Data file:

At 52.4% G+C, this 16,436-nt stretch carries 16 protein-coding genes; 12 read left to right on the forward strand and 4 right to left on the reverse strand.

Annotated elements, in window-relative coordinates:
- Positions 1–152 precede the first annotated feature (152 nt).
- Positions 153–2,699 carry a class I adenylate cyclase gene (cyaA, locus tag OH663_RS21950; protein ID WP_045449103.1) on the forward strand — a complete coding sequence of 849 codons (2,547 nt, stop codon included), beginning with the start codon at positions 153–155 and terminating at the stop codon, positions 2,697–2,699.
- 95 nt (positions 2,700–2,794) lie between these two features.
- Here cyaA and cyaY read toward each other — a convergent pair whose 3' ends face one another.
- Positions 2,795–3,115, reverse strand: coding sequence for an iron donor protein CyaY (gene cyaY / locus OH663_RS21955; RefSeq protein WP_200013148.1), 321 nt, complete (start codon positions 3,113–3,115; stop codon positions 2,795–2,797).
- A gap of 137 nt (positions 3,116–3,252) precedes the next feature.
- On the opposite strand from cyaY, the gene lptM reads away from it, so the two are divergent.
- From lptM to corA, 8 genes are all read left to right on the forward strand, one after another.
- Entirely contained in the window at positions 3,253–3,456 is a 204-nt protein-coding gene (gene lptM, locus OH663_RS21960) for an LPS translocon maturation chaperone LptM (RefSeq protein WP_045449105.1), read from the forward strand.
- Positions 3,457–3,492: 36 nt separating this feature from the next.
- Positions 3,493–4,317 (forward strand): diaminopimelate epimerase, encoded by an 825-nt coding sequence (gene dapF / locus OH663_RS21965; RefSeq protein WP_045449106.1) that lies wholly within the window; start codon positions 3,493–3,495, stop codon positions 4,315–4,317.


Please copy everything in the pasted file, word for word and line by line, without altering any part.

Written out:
At 52.4% G+C, this 16,436-nt stretch carries 16 protein-coding genes; 12 read left to right on the forward strand and 4 right to left on the reverse strand.

Annotated elements, in window-relative coordinates:
- Positions 1–152 precede the first annotated feature (152 nt).
- Positions 153–2,699 carry a class I adenylate cyclase gene (cyaA, locus tag OH663_RS21950; protein ID WP_045449103.1) on the forward strand — a complete coding sequence of 849 codons (2,547 nt, stop codon included), beginning with the start codon at positions 153–155 and terminating at the stop codon, positions 2,697–2,699.
- 95 nt (positions 2,700–2,794) lie between these two features.
- Here cyaA and cyaY read toward each other — a convergent pair whose 3' ends face one another.
- Positions 2,795–3,115, reverse strand: coding sequence for an iron donor protein CyaY (gene cyaY / locus OH663_RS21955; RefSeq protein WP_200013148.1), 321 nt, complete (start codon positions 3,113–3,115; stop codon positions 2,795–2,797).
- A gap of 137 nt (positions 3,116–3,252) precedes the next feature.
- On the opposite strand from cyaY, the gene lptM reads away from it, so the two are divergent.
- From lptM to corA, 8 genes are all read left to right on the forward strand, one after another.
- Entirely contained in the window at positions 3,253–3,456 is a 204-nt protein-coding gene (gene lptM, locus OH663_RS21960) for an LPS translocon maturation chaperone LptM (RefSeq protein WP_045449105.1), read from the forward strand.
- Positions 3,457–3,492: 36 nt separating this feature from the next.
- Positions 3,493–4,317 (forward strand): diaminopimelate epimerase, encoded by an 825-nt coding sequence (gene dapF / locus OH663_RS21965; RefSeq protein WP_045449106.1) that lies wholly within the window; start codon positions 3,493–3,495, stop codon positions 4,315–4,317.